Healthcare Jobs for the Pre-med Student

While in college, one thing that is on the minds of pre health students is the question “What can I do to be a competitive applicant?” It’s on our minds from day one until we get accepted to medical school. Many of us choose to volunteer, shadow, or do research to be more involved and show our commitment to the medical world. Others start working in the health industry under vocational jobs. Finding these vocations can be hard however, so today I’ve compiled a list of good entry-level health jobs (that double as a backup career). All of the jobs I have compiled today are offered at some vocational/trade schools, and some have their own program.

 

  1. 1. Phlebotomy

    Phlebotomy is defined as “the surgical opening or puncture of a vein in order to withdraw blood or introduce a fluid, or (historically) as part of the procedure of letting blood” by the Google dictionary. Today, what that looks like is a phlebotomist drawing your blood in little tubes to perform different tests. Even if you don’t like needles, this is a great option, especially if you are interested in getting involved in research eventually, as lots of phlebotomists work in labs.

        Phlebotomist don’t have to work just in a hospital setting. They are found in many out-patient clinics, as well as retirement homes or blood banks. There are also traveling phlebotomists.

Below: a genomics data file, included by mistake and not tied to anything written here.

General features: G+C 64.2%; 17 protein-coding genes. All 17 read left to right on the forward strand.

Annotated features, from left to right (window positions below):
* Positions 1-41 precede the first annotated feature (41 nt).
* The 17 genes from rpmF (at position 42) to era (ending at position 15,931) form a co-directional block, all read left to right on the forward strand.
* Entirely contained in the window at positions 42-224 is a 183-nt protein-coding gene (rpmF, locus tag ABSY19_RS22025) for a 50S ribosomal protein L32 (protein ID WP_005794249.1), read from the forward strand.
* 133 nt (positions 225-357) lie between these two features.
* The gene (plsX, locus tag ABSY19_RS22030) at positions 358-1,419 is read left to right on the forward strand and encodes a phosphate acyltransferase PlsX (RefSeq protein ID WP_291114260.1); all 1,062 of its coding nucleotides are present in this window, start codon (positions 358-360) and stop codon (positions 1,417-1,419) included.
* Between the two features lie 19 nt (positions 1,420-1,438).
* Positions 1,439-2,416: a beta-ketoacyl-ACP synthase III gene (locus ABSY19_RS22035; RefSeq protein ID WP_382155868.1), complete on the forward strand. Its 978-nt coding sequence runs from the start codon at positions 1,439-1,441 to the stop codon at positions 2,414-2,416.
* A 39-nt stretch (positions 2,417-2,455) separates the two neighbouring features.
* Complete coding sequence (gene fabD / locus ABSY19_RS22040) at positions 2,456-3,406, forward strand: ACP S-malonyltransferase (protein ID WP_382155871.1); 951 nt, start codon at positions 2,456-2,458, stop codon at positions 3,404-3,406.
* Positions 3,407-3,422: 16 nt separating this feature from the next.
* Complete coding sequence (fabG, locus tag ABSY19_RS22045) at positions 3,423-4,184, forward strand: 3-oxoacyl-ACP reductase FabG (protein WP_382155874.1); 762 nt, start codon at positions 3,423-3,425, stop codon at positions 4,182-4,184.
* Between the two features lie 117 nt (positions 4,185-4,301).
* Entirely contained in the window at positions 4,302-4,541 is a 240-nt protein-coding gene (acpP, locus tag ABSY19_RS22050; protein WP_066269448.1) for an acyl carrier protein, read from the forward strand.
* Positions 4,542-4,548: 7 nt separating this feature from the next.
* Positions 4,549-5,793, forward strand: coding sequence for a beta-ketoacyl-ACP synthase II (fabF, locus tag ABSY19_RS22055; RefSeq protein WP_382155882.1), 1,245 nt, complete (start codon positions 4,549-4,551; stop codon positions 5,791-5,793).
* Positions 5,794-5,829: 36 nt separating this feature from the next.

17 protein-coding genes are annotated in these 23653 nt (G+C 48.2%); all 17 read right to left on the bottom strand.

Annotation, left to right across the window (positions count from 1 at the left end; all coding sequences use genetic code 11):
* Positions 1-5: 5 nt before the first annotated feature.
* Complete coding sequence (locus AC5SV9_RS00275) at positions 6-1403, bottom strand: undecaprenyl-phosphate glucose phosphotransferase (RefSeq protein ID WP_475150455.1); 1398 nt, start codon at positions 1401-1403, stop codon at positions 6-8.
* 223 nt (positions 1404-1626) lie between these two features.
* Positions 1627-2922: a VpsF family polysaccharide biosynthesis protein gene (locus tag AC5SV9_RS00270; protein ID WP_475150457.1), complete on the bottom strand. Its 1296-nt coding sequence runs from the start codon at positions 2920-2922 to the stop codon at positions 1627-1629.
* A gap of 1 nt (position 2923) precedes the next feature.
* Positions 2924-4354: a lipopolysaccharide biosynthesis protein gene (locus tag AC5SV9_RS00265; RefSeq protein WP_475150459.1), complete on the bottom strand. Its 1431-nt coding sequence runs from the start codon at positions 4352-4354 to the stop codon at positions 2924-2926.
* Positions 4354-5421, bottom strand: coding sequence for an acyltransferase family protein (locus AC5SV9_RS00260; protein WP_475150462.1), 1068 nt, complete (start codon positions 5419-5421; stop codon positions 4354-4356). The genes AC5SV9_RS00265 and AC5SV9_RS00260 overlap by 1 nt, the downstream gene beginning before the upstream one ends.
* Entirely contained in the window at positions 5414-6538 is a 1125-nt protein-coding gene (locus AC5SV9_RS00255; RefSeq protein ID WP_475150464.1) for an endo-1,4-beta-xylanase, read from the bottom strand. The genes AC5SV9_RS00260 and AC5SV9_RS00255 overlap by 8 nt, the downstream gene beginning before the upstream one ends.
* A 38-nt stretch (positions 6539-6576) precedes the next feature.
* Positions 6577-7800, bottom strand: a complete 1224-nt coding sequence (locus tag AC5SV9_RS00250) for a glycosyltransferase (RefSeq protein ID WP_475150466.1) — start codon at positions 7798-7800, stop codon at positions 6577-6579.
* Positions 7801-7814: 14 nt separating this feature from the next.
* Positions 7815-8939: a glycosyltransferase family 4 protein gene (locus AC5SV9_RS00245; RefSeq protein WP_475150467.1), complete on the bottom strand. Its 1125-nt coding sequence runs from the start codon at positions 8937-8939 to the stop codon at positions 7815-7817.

2. 2. CNA- Certified Nursing Assistant  

    A CNA is a person whose whole job is to make the life of the nurse easier. They do some of the smaller tasks throughout the day to help the nurse take care of the patient the best way they can. This can be a physically demanding job, and is not for everyone.

    CNA job duties can include obtaining vital signs, organizing medical equipment, Feeding patients, measuring and recording their food and liquid intake, assisting with medical procedures, turning or repositioning bedridden patients, and many many more activities.

     

  3. 3. EMT- Emergency Medical Technicians  

    The whole job of an EMT is to care for patients in the emergency room, during an ambulance ride, and other medical environments. EMT’s typically work in fire departments or hospitals as part of the ambulance staff. An EMT will have a basic knowledge of medical conditions to best help the patients they encounter.

        An EMT will respond to 911 calls, assess a patient's condition and determine and immediate course of action, provide first aid or life support, and transport patients safely to a hospital setting.

     

  4. 4. MA- Medical Assistant  

    A medical assistant will complete administrative tasks in a hospital. When you first go to your doctor, it will often be a MA you see first who will ask about family history and take your vitals (if a CNA does not do so). As mentioned before, they also do more administrative tasks such as answering the phone and and filling out insurance forms. They are primarily a patient liaison, and are there to help patients feel more at ease and comfortable.

  5. 5. Medical Transcriptionist  

    A medical transcriptionist is someone who will listen to recordings of a doctor’s appointment and transcribe the meeting so that there is a written and audio component. This provides a resource that medical staff can refer to in the future. They must be excellent typists and listeners, and don’t require much training. A medical transcriptionist will work in hospitals and clinics, and can occasionally be found in courtrooms.